Fraxinus ornus

Botanical Name : Fraxinus ornus
Family: Oleaceae
Genus: Fraxinus
Species: F. ornus
Kingdom: Plantae
Order: Lamiales

Synonym: Flake Manna.

Common Names:Manna, Manna ash or South European flowering ash

Habitat :Fraxinus ornus is  native to southern Europe and southwestern Asia, from Spain and Italy north to Austria, Poland and the Czech Republic, and east through the Balkans, Turkey, and western Syria to Lebanon and Armenia. It grows in mixed woodland, thickets and rocky places, mainly on limestone

Description:
Fraxinus ornus is a medium-sized deciduous tree growing to 15–25 m tall with a trunk up to 1 m diameter. The bark is dark grey, remaining smooth even on old trees.
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The buds are pale pinkish-brown to grey-brown, with a dense covering of short grey hairs.

The leaves are in opposite pairs, pinnate, 20–30 cm long, with 5-9 leaflets; the leaflets are broad ovoid, 5–10 cm long and 2–4 cm broad, with a finely serrated and wavy margin, and short but distinct petiolules 5–15 mm long; the autumn colour is variable, yellow to purplish.

The flowers are produced in dense panicles 10–20 cm long after the new leaves appear in late spring, each flower with four slender creamy white petals 5–6 mm long; they are pollinated by insects.

The fruit is a slender samara 1.5-2.5 cm long, the seed 2 mm broad and the wing 4–5 mm broad, green ripening brown.

Edible Uses:
Manna – a sweetish exudate is obtained from the stems by incision. The quality is better from the upper stems. A mild sweet taste[114], its main use is as a mild and gentle laxative, though it is also used as a sweetener in sugar-free preparations and as an anti-caking agent. The tree trunk must be at least 8cm in diameter before the manna can be harvested. A vertical series of oblique incisions are made in the trunk in the summer once the tree is no longer producing many new leaves. One cut is made every day from July to the end of September. A whitish glutinous liquid exudes from this cut, hardens and is then harvested. Dry and warm weather is essential if a good harvest is to be realised. The tree is harvested for 9 consecutive years, which exhausts the tree. This is then cut down, leaving one shoot to grow back. It takes 4 – 5 years for this shoot to become productive. Average yields of 6 kilos per hectare of top quality manna, plus 80 kilos of assorted manna are achieved.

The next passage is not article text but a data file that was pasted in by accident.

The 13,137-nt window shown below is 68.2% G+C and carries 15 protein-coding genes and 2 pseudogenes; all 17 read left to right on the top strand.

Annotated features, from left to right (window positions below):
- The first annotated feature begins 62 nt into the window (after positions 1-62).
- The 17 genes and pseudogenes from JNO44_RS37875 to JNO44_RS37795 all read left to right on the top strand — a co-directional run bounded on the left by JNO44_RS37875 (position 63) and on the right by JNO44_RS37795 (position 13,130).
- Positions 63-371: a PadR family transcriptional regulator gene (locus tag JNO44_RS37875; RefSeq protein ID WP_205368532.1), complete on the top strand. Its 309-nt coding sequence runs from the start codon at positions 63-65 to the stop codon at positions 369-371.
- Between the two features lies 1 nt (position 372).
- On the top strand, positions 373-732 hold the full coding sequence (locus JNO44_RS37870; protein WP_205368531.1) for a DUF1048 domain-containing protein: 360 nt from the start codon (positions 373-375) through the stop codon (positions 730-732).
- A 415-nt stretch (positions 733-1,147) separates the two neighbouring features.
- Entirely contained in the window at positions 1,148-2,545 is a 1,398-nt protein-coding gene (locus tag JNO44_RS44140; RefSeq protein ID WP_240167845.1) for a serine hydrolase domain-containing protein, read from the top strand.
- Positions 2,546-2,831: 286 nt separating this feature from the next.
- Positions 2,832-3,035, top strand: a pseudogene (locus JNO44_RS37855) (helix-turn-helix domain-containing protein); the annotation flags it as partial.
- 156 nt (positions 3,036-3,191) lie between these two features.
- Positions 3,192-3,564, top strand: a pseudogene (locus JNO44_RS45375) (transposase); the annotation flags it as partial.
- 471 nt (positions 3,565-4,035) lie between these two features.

Medicinal Uses:
Manna has a peculiar odour and a sweetish taste.

It was formerly used in medicine as a gentle laxative, but is now chiefly used as a children’s laxative or to disguise other medicines.

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It is a nutritive and a gentle tonic, usually operating mildly, but in some cases produces flatulence and pain.

It is still largely consumed in South America and is official in the United States Pharmacopoeia.

It is generally given dissolved in water or some aromatic infusion, but the best Flake Manna may be administered in substance, in doses of a teaspoonful up to 1 or 2 oz.

Usually it is prescribed with other purgatives, particularly senna, rhubarb, magnesia and the neutral salts, the taste of which it conceals while it adds to the purgative effect.

For infants, a piece about the size of a hazel-nut is dissolved in a little warm water and added to the food. To children, 30 to 60 grams may be given dissolved in warm milk or a mixture prepared with syrup, or syrup of senna and dill water.

Syrups of Manna are prepared with or without other purgatives.

Manna is sometimes used as a pill excipient, especially for calomel.

Other Uses:
Fraxinus ornus is frequently grown as an ornamental tree in Europe north of its native range, grown for its decorative flowers (the species is also sometimes called “Flowering Ash”). Some cultivated specimens are grafted on rootstocks of Fraxinus excelsior, with an often very conspicuous change in the bark at the graft line to the fissured bark of the rootstock species.

Known Hazards  : Contact with the sap has caused skin or systemic allergic reactions in some people.

Disclaimer:
The information presented herein is intended for educational purposes only. Individual results may vary, and before using any supplements, it is always advisable to consult with your own health care provider.

Resources:
http://www.botanical.com/botanical/mgmh/a/ashmn075.html
http://www.botanical.com/botanical/mgmh/a/ashmn075.html
http://www.pfaf.org/user/Plant.aspx?LatinName=Fraxinus+Ornus

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